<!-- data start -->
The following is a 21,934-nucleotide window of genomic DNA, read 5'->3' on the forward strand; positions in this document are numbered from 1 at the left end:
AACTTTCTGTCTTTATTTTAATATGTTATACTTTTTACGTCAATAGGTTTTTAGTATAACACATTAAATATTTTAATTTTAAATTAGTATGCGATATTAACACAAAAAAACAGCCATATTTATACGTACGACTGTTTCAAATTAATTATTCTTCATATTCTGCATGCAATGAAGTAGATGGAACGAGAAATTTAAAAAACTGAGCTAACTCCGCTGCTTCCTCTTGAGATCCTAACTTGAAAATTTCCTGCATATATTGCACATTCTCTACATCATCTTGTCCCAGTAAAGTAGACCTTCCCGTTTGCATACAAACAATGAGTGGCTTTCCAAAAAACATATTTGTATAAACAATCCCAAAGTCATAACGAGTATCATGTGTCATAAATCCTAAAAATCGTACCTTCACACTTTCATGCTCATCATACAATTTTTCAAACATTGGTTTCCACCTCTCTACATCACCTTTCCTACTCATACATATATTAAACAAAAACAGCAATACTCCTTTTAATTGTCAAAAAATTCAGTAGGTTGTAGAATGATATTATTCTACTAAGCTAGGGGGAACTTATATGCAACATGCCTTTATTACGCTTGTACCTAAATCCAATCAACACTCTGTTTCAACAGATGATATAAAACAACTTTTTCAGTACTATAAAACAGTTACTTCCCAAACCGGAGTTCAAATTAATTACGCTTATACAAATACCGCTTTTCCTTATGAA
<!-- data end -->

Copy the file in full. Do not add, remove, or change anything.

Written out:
The following is a 21,934-nucleotide window of genomic DNA, read 5'->3' on the forward strand; positions in this document are numbered from 1 at the left end:
AACTTTCTGTCTTTATTTTAATATGTTATACTTTTTACGTCAATAGGTTTTTAGTATAACACATTAAATATTTTAATTTTAAATTAGTATGCGATATTAACACAAAAAAACAGCCATATTTATACGTACGACTGTTTCAAATTAATTATTCTTCATATTCTGCATGCAATGAAGTAGATGGAACGAGAAATTTAAAAAACTGAGCTAACTCCGCTGCTTCCTCTTGAGATCCTAACTTGAAAATTTCCTGCATATATTGCACATTCTCTACATCATCTTGTCCCAGTAAAGTAGACCTTCCCGTTTGCATACAAACAATGAGTGGCTTTCCAAAAAACATATTTGTATAAACAATCCCAAAGTCATAACGAGTATCATGTGTCATAAATCCTAAAAATCGTACCTTCACACTTTCATGCTCATCATACAATTTTTCAAACATTGGTTTCCACCTCTCTACATCACCTTTCCTACTCATACATATATTAAACAAAAACAGCAATACTCCTTTTAATTGTCAAAAAATTCAGTAGGTTGTAGAATGATATTATTCTACTAAGCTAGGGGGAACTTATATGCAACATGCCTTTATTACGCTTGTACCTAAATCCAATCAACACTCTGTTTCAACAGATGATATAAAACAACTTTTTCAGTACTATAAAACAGTTACTTCCCAAACCGGAGTTCAAATTAATTACGCTTATACAAATACCGCTTTTCCTTATGAA